Green ware, articles of pottery molded and shaped, but not
Green woodpecker (Zool.), a common European woodpecker
(Picus viridis); -- called also yaffle.
The Collaborative International Dictionary of English v.0.48:
dragon \drag"on\ (dr[a^]g"[u^]n), n. [F. dragon, L. draco, fr.
Gr. dra`kwn, prob. fr. de`rkesqai, dra`kein, to look (akin to
Skr. dar[,c] to see), and so called from its terrible eyes.
Cf. Drake a dragon, Dragoon.]
1. (Myth.) A fabulous animal, generally represented as a
monstrous winged serpent or lizard, with a crested head
and enormous claws, and regarded as very powerful and
The dragons which appear in early paintings and
sculptures are invariably representations of a
winged crocodile. --Fairholt.
Note: In Scripture the term dragon refers to any great
monster, whether of the land or sea, usually to some
kind of serpent or reptile, sometimes to land serpents
of a powerful and deadly kind. It is also applied
metaphorically to Satan.
Thou breakest the heads of the dragons in the
waters. -- Ps. lxxiv.
Thou shalt tread upon the lion and adder; the
young lion and the dragon shalt thou trample
under feet. -- Ps. xci.
He laid hold on the dragon, that old serpent,
which is the Devil and Satan, and bound him a
thousand years. --Rev. xx. 2.
2. A fierce, violent person, esp. a woman. --Johnson.
3. (Astron.) A constellation of the northern hemisphere
figured as a dragon; Draco.
4. A luminous exhalation from marshy grounds, seeming to move
through the air as a winged serpent.
5. (Mil. Antiq.) A short musket hooked to a swivel attached
to a soldier's belt; -- so called from a representation of
a dragon's head at the muzzle. --Fairholt.
6. (Zool.) A small arboreal lizard of the genus Draco, of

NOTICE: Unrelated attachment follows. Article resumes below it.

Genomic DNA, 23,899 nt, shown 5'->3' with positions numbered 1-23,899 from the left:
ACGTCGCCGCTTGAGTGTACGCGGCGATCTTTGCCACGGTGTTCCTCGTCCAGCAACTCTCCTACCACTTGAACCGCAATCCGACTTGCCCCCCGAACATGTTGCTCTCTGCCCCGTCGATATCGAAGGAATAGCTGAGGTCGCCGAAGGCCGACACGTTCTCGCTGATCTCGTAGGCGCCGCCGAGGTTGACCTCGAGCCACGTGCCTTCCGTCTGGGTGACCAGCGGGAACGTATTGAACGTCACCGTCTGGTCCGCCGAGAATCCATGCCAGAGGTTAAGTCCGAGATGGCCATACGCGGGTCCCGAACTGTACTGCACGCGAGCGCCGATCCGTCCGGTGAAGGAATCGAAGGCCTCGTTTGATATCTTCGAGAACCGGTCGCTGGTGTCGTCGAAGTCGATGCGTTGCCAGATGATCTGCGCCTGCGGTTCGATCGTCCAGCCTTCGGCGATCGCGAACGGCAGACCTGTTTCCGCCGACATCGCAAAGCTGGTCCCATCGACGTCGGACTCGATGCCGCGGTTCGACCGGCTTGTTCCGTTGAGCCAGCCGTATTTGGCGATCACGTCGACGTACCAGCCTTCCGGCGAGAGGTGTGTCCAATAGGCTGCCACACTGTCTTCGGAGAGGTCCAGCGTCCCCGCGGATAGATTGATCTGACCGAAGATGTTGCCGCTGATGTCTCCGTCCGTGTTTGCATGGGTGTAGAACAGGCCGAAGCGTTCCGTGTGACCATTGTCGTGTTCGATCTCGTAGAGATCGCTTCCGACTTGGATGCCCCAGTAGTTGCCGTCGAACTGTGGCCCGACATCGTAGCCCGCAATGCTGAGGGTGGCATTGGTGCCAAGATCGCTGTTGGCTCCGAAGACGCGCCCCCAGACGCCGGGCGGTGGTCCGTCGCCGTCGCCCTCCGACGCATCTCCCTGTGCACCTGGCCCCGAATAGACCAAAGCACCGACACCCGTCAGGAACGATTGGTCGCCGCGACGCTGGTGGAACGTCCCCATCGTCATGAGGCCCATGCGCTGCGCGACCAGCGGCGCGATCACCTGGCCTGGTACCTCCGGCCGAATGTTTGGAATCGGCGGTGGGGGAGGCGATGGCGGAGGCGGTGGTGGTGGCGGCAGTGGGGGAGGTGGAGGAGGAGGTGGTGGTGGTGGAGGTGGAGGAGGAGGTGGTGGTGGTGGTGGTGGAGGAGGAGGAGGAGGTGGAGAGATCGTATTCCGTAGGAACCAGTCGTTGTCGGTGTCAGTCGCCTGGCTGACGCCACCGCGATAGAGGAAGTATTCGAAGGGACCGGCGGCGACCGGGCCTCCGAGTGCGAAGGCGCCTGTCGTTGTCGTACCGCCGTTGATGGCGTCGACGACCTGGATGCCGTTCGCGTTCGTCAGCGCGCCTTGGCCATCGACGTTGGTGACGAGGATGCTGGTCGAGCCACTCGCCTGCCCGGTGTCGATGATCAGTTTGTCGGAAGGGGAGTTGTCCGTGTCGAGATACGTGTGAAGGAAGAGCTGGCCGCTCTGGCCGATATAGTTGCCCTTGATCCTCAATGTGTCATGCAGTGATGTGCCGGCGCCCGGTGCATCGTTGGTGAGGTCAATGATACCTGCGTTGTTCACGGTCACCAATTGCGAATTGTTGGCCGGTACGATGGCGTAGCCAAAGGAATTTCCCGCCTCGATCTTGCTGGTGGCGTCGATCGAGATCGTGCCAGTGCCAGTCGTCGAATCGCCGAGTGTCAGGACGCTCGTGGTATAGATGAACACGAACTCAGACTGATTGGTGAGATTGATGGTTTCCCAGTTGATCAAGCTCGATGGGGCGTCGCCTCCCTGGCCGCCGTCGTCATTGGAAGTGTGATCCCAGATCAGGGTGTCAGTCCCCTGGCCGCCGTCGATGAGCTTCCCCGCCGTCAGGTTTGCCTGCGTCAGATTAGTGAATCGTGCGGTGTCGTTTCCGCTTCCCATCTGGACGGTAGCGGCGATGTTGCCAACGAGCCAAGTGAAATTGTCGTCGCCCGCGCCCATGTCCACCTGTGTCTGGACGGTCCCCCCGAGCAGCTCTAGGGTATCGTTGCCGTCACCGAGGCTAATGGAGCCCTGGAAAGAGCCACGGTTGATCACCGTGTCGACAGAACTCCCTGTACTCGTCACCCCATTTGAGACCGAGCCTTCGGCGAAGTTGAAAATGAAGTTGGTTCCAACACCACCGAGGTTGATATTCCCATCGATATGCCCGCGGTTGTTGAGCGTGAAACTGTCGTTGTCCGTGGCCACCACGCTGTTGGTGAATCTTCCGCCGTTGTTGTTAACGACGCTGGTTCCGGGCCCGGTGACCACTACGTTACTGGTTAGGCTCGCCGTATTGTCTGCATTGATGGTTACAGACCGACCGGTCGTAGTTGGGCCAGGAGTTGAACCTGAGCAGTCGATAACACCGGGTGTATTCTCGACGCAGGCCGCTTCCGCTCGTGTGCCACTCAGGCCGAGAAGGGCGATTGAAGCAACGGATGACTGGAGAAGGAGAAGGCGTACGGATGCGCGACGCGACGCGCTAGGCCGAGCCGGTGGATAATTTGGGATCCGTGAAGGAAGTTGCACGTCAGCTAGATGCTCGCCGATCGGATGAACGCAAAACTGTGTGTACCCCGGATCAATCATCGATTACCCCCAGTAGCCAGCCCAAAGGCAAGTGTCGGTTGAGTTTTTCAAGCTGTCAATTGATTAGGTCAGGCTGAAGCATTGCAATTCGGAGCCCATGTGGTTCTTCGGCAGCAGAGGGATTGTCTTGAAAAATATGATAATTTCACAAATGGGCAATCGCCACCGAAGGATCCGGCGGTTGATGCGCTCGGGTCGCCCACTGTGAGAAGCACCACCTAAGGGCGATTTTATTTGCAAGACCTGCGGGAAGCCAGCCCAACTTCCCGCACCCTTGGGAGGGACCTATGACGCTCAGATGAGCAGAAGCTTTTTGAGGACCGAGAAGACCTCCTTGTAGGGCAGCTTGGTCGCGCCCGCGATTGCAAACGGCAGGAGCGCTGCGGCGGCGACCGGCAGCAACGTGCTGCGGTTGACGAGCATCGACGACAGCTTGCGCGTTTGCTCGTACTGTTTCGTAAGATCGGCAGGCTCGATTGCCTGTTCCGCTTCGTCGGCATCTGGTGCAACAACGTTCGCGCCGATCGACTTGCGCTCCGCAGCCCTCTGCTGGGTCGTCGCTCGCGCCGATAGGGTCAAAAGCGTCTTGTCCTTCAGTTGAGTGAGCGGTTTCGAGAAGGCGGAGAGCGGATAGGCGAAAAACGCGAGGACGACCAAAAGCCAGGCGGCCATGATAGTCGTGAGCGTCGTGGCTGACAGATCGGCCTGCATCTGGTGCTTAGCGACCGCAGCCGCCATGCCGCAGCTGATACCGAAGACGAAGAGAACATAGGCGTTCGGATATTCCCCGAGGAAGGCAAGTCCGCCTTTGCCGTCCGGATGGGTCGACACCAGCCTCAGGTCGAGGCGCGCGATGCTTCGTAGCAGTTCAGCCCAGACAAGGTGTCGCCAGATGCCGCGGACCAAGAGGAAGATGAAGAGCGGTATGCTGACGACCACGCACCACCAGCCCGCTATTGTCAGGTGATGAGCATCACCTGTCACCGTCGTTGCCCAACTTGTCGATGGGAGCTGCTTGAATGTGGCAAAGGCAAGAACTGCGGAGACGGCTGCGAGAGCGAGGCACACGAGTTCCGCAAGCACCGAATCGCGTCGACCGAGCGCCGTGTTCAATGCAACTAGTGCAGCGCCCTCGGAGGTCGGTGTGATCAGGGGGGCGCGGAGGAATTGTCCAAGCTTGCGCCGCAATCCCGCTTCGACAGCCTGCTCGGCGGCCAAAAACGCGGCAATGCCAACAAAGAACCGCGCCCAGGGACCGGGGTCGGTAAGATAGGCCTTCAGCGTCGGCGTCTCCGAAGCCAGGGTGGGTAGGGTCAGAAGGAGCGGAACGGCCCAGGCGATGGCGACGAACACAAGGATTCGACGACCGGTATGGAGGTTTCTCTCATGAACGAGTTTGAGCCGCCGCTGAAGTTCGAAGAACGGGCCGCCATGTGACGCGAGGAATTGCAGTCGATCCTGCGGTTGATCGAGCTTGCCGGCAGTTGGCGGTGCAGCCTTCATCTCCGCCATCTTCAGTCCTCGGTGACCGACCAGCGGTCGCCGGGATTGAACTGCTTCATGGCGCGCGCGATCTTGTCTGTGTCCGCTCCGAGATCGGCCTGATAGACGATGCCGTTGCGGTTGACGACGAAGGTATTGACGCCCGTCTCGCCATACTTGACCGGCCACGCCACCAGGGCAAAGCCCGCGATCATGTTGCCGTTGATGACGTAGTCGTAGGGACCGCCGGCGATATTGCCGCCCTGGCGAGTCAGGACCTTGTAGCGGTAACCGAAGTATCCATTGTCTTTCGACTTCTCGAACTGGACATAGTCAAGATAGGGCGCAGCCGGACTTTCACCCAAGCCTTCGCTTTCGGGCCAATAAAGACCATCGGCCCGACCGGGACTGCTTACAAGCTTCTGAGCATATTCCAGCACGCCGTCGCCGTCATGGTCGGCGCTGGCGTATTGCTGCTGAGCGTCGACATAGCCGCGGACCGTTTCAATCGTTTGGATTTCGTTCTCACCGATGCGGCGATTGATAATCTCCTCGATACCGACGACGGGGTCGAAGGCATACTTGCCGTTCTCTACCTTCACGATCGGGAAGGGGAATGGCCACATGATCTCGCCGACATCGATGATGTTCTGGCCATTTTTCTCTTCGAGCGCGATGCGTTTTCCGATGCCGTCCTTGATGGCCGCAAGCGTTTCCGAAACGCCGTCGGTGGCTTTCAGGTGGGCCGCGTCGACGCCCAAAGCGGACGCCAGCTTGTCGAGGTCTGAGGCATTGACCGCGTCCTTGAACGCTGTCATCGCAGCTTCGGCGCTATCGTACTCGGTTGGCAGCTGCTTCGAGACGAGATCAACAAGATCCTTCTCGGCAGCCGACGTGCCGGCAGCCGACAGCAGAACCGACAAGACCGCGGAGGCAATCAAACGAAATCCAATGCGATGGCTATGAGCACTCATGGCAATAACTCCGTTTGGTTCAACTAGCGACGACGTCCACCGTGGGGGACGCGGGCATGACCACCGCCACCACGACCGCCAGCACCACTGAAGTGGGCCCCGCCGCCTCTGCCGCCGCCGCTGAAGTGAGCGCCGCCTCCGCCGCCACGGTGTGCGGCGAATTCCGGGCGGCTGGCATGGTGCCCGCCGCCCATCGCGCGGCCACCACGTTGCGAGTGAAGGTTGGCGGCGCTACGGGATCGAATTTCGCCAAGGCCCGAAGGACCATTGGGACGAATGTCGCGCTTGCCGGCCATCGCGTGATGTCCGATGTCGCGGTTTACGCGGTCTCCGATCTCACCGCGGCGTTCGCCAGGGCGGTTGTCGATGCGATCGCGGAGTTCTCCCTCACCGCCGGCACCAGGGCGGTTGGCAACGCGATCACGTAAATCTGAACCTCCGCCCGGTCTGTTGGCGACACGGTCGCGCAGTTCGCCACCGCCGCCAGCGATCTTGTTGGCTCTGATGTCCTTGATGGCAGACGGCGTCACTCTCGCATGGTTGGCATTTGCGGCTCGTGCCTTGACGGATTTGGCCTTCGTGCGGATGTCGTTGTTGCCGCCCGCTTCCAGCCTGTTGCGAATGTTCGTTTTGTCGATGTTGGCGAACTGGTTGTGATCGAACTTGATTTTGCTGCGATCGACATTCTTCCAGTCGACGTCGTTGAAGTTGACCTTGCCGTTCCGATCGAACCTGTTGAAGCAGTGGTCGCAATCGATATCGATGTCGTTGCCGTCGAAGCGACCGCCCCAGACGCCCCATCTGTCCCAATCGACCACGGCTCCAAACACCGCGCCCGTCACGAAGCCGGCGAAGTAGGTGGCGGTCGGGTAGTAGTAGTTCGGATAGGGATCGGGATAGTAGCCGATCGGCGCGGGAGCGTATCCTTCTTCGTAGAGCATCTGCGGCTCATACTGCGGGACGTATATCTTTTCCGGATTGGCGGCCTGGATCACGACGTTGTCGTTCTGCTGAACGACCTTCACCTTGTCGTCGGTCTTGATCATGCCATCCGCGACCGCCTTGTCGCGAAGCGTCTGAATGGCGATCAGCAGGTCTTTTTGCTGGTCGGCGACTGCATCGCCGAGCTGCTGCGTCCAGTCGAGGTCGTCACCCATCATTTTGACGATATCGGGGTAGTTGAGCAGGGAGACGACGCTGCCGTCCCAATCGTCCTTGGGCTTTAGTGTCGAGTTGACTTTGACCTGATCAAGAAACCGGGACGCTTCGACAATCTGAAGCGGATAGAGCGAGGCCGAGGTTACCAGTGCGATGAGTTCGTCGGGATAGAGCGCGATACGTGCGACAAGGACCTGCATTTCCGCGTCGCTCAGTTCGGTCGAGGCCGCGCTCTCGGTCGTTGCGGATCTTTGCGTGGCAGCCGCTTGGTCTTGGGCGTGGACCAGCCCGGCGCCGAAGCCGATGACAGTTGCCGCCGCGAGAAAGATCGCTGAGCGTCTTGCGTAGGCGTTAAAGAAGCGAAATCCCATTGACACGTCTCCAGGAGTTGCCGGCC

several species, found in the East Indies and Southern
Asia. Five or six of the hind ribs, on each side, are
prolonged and covered with weblike skin, forming a sort of
wing. These prolongations aid them in making long leaps
from tree to tree. Called also flying lizard.
7. (Zool.) A variety of carrier pigeon.
8. (Her.) A fabulous winged creature, sometimes borne as a
charge in a coat of arms.
Note: Dragon is often used adjectively, or in combination, in
the sense of relating to, resembling, or characteristic
of, a dragon.
Dragon arum (Bot.), the name of several species of
Aris[ae]ma, a genus of plants having a spathe and
spadix. See Dragon root(below).
Dragon fish (Zool.), the dragonet.
Dragon fly (Zool.), any insect of the family
Libellulid[ae]. They have finely formed, large and
strongly reticulated wings, a large head with enormous
eyes, and a long body; -- called also mosquito hawks.
Their larv[ae] are aquatic and insectivorous.
Dragon root (Bot.), an American aroid plant (Aris[ae]ma
Dracontium); green dragon.
Dragon's blood, a resinous substance obtained from the
fruit of several species of Calamus, esp. from Calamus
Rotang and Calamus Draco, growing in the East Indies. A
substance known as dragon's blood is obtained by exudation
from Drac[ae]na Draco; also from Pterocarpus Draco, a
tree of the West Indies and South America. The color is
red, or a dark brownish red, and it is used chiefly for
coloring varnishes, marbles, etc. Called also Cinnabar
(a) (Bot.) A plant of several species of the genus
Dracocephalum. They are perennial herbs closely
allied to the common catnip.
(b) (Astron.) The ascending node of a planet, indicated,
chiefly in almanacs, by the symbol ?. The deviation
from the ecliptic made by a planet in passing from one
node to the other seems, according to the fancy of
some, to make a figure like that of a dragon, whose
belly is where there is the greatest latitude; the
intersections representing the head and tail; -- from
which resemblance the denomination arises. --Encyc.
Dragon shell (Zool.), a species of limpet.
Dragon's skin, fossil stems whose leaf scars somewhat
resemble the scales of reptiles; -- a name used by miners
and quarrymen. --Stormonth.
Dragon's tail (Astron.), the descending node of a planet,
indicated by the symbol ?. See Dragon's head (above).
Dragon's wort (Bot.), a plant of the genus Artemisia
Dragon tree (Bot.), a West African liliaceous tree
(Drac[ae]na Draco), yielding one of the resins called
dragon's blood. See Drac[ae]na.
Dragon water, a medicinal remedy very popular in the
earlier half of the 17th century. "Dragon water may do
good upon him." --Randolph (1640).
Flying dragon, a large meteoric fireball; a bolide.